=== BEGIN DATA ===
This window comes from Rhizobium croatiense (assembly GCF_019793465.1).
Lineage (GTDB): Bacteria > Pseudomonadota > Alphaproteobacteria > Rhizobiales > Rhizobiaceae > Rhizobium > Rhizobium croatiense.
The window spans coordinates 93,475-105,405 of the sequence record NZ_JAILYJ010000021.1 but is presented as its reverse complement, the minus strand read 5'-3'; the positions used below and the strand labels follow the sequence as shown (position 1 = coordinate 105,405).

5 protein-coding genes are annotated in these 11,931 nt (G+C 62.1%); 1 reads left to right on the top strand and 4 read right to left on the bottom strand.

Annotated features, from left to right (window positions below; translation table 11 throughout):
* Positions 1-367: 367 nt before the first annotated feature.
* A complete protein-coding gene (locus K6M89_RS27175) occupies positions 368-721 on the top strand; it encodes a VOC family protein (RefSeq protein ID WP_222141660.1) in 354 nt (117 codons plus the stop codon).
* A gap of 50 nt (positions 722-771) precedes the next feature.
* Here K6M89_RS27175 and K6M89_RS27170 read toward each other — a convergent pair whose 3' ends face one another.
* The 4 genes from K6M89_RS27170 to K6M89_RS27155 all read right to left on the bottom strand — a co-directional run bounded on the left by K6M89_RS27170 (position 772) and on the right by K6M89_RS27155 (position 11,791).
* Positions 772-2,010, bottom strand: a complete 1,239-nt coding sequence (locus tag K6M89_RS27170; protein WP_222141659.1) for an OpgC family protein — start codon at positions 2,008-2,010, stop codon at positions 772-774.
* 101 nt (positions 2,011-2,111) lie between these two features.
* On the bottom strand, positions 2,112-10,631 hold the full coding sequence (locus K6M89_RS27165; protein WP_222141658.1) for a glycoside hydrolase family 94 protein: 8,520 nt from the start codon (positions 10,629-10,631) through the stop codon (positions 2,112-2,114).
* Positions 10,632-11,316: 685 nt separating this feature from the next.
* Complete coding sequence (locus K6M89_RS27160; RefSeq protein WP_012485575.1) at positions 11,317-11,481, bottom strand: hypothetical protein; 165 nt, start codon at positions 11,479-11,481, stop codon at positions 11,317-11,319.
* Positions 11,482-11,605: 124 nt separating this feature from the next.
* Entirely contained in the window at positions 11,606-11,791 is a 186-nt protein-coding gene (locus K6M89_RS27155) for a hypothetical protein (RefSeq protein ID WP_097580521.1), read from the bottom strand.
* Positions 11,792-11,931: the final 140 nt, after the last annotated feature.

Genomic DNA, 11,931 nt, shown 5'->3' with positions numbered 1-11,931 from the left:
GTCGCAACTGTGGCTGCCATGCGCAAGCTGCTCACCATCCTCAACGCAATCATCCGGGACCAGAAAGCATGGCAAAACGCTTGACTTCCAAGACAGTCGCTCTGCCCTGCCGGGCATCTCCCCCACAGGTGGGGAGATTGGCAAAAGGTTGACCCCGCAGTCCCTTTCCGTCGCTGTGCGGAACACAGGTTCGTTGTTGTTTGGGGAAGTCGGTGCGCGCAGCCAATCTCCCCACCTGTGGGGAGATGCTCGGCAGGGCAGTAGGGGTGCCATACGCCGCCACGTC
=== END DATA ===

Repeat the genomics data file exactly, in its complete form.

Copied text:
This window comes from Rhizobium croatiense (assembly GCF_019793465.1).
Lineage (GTDB): Bacteria > Pseudomonadota > Alphaproteobacteria > Rhizobiales > Rhizobiaceae > Rhizobium > Rhizobium croatiense.
The window spans coordinates 93,475-105,405 of the sequence record NZ_JAILYJ010000021.1 but is presented as its reverse complement, the minus strand read 5'-3'; the positions used below and the strand labels follow the sequence as shown (position 1 = coordinate 105,405).

5 protein-coding genes are annotated in these 11,931 nt (G+C 62.1%); 1 reads left to right on the top strand and 4 read right to left on the bottom strand.

Annotated features, from left to right (window positions below; translation table 11 throughout):
* Positions 1-367: 367 nt before the first annotated feature.
* A complete protein-coding gene (locus K6M89_RS27175) occupies positions 368-721 on the top strand; it encodes a VOC family protein (RefSeq protein ID WP_222141660.1) in 354 nt (117 codons plus the stop codon).
* A gap of 50 nt (positions 722-771) precedes the next feature.
* Here K6M89_RS27175 and K6M89_RS27170 read toward each other — a convergent pair whose 3' ends face one another.
* The 4 genes from K6M89_RS27170 to K6M89_RS27155 all read right to left on the bottom strand — a co-directional run bounded on the left by K6M89_RS27170 (position 772) and on the right by K6M89_RS27155 (position 11,791).
* Positions 772-2,010, bottom strand: a complete 1,239-nt coding sequence (locus tag K6M89_RS27170; protein WP_222141659.1) for an OpgC family protein — start codon at positions 2,008-2,010, stop codon at positions 772-774.
* 101 nt (positions 2,011-2,111) lie between these two features.
* On the bottom strand, positions 2,112-10,631 hold the full coding sequence (locus K6M89_RS27165; protein WP_222141658.1) for a glycoside hydrolase family 94 protein: 8,520 nt from the start codon (positions 10,629-10,631) through the stop codon (positions 2,112-2,114).
* Positions 10,632-11,316: 685 nt separating this feature from the next.
* Complete coding sequence (locus K6M89_RS27160; RefSeq protein WP_012485575.1) at positions 11,317-11,481, bottom strand: hypothetical protein; 165 nt, start codon at positions 11,479-11,481, stop codon at positions 11,317-11,319.
* Positions 11,482-11,605: 124 nt separating this feature from the next.
* Entirely contained in the window at positions 11,606-11,791 is a 186-nt protein-coding gene (locus K6M89_RS27155) for a hypothetical protein (RefSeq protein ID WP_097580521.1), read from the bottom strand.
* Positions 11,792-11,931: the final 140 nt, after the last annotated feature.

Genomic DNA, 11,931 nt, shown 5'->3' with positions numbered 1-11,931 from the left:
GTCGCAACTGTGGCTGCCATGCGCAAGCTGCTCACCATCCTCAACGCAATCATCCGGGACCAGAAAGCATGGCAAAACGCTTGACTTCCAAGACAGTCGCTCTGCCCTGCCGGGCATCTCCCCCACAGGTGGGGAGATTGGCAAAAGGTTGACCCCGCAGTCCCTTTCCGTCGCTGTGCGGAACACAGGTTCGTTGTTGTTTGGGGAAGTCGGTGCGCGCAGCCAATCTCCCCACCTGTGGGGAGATGCTCGGCAGGGCAGTAGGGGTGCCATACGCCGCCACGTC